The Best Part of Being a Videographer

Mark Twain said, “Find a job you enjoy doing, and you will never have to work a day in your life.”

Career and life coaches have been touting this advice for years, and Jay Conner, who is the owner and Executive Producer of Jaybird Media LLC, is living proof of the validity of these wise words.

“I love what I do,” Conner said. “Our world has so many real, everyday people who are doing truly amazing and heroic deeds that are changing our society for the better, and, as a videographer, I’m privileged to meet them and get to know them. I’m paid to hang out with them and tell their story. How cool is that?”

Sounds pretty cool to us. When I spoke to Jay Conner about his life and career choice, his passion for his job and his business resonated in his every word. This left me searching for the ultimate answer: What is the best part of being a videographer?

Well, that was like asking a baker whether they preferred chocolate cupcakes to chocolate cake.

“The short answer,” Conner said, “is that I love people and being around them.”

According to Conner, being a professional videographer entails wearing many different hats, which is half the fun.

Imagine, if you will, that one of Jay Conner’s clients is a doctor. In order for him to completely and authentically capture this physician’s unique story in a realistic video, he needs to understand what it is like to be that particular doctor by learning what they do, who they are and how and why they think and feel the way they do. For Conner, that means asking lots of precise questions until he feels like he is standing in this doctor’s actual shoes.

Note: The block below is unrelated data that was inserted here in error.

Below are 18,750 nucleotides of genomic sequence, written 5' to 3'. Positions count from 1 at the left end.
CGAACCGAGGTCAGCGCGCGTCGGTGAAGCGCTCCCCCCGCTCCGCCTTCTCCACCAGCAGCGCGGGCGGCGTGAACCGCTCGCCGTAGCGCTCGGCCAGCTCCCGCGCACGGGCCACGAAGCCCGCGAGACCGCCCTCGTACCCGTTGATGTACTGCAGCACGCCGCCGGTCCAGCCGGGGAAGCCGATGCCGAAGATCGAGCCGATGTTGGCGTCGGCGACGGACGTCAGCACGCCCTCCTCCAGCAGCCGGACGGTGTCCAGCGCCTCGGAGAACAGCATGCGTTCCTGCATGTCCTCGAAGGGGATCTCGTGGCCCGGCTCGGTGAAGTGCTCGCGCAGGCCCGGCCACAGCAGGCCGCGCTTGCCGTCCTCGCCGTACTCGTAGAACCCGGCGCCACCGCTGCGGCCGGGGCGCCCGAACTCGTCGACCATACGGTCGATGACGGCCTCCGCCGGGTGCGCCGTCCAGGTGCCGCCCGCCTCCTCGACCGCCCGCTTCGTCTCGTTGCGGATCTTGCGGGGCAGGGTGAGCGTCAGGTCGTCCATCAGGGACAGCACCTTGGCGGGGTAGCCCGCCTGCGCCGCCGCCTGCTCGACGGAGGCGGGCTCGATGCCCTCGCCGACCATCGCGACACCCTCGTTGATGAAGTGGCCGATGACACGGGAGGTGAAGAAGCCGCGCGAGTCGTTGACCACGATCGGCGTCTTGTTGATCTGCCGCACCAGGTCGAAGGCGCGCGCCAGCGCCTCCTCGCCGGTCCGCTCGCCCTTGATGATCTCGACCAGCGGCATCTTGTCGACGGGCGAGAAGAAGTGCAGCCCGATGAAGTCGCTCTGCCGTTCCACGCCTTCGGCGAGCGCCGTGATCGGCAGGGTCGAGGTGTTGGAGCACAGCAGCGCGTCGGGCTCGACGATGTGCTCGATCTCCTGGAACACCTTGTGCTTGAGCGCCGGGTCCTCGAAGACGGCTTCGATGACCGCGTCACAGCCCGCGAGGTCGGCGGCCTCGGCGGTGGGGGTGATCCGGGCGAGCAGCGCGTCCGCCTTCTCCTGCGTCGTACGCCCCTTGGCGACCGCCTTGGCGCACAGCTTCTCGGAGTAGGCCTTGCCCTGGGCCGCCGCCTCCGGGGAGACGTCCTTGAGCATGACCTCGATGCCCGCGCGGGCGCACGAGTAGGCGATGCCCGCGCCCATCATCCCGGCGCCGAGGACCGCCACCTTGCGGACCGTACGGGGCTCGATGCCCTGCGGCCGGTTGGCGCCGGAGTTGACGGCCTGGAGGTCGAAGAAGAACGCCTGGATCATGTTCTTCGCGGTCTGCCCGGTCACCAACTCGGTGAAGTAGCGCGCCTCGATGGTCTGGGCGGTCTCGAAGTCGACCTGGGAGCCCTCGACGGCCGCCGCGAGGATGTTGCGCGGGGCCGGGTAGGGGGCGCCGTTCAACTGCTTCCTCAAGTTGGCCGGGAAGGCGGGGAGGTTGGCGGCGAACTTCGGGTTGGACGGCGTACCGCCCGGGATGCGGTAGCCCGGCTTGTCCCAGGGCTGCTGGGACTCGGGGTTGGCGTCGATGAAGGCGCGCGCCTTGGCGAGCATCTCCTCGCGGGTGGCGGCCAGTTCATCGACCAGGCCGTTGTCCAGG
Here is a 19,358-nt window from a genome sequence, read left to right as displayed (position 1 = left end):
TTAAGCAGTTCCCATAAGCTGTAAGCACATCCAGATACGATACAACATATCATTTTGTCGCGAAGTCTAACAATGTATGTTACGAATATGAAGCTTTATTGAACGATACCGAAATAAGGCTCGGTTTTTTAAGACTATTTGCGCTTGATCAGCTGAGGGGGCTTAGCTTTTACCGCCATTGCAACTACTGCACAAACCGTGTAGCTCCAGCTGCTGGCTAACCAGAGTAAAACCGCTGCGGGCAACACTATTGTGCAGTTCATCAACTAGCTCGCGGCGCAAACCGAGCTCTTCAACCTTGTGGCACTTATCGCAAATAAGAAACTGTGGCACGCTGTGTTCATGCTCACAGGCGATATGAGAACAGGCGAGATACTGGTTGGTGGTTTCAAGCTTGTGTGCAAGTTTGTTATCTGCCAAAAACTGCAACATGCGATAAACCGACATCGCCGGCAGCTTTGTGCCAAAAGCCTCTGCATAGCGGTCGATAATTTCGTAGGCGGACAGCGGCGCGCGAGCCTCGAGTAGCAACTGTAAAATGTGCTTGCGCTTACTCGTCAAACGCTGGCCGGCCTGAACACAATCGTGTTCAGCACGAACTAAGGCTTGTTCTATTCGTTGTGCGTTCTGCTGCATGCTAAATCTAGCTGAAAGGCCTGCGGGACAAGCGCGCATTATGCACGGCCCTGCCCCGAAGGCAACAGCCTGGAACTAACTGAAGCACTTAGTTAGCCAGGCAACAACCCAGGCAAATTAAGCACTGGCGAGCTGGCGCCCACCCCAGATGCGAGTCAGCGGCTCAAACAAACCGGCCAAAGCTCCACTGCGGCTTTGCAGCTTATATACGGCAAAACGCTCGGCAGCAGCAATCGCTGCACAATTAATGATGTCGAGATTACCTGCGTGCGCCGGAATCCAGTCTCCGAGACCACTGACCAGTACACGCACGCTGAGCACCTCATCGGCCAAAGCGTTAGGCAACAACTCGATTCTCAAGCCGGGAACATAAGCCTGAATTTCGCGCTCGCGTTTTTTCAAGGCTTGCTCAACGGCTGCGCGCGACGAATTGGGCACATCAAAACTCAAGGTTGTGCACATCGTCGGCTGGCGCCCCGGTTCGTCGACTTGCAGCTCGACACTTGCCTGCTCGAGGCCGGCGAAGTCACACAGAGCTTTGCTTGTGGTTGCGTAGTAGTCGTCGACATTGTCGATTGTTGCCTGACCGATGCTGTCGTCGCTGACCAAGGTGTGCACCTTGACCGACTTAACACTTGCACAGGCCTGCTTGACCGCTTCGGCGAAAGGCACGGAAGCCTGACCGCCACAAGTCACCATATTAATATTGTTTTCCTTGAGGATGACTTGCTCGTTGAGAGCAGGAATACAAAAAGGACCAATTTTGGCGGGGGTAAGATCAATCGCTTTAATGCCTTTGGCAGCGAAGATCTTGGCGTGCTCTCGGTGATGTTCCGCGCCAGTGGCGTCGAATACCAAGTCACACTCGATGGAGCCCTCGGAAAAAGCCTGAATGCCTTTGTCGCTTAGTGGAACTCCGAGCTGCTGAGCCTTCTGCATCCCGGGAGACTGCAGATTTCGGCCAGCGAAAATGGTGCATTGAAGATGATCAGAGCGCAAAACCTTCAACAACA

“Another of work’s best moments for me,” Conner said, “is bringing my client’s story to life. After many insightful hours of working with a client and interacting with them, I love being able to bring all the elements of their video together.”

Conner said it is hard to explain the level of enthusiasm involved in breathing life into a client’s message. However, a client’s pleasure in viewing the final product far outweighs any other excitement bar none.

“I really do enjoy the entire process,” Conner said. “From a videography standpoint, I’m actually capturing it. Then, as a producer, I have to ensure I have all the necessary elements like the shot list. And while I’m shooting, I’m constantly thinking like an editor to make certain I have all the essential pieces.”

“Since I’m the one who’s doing the editing,” Conner continued, “everything is orchestrated the way it needs to be from start to finish. I’ve absorbed and captured the client’s message. Therefore, when I go to edit it, the video comes together naturally and seamlessly. I know what the clients knows, and I deliver without missing a beat.”

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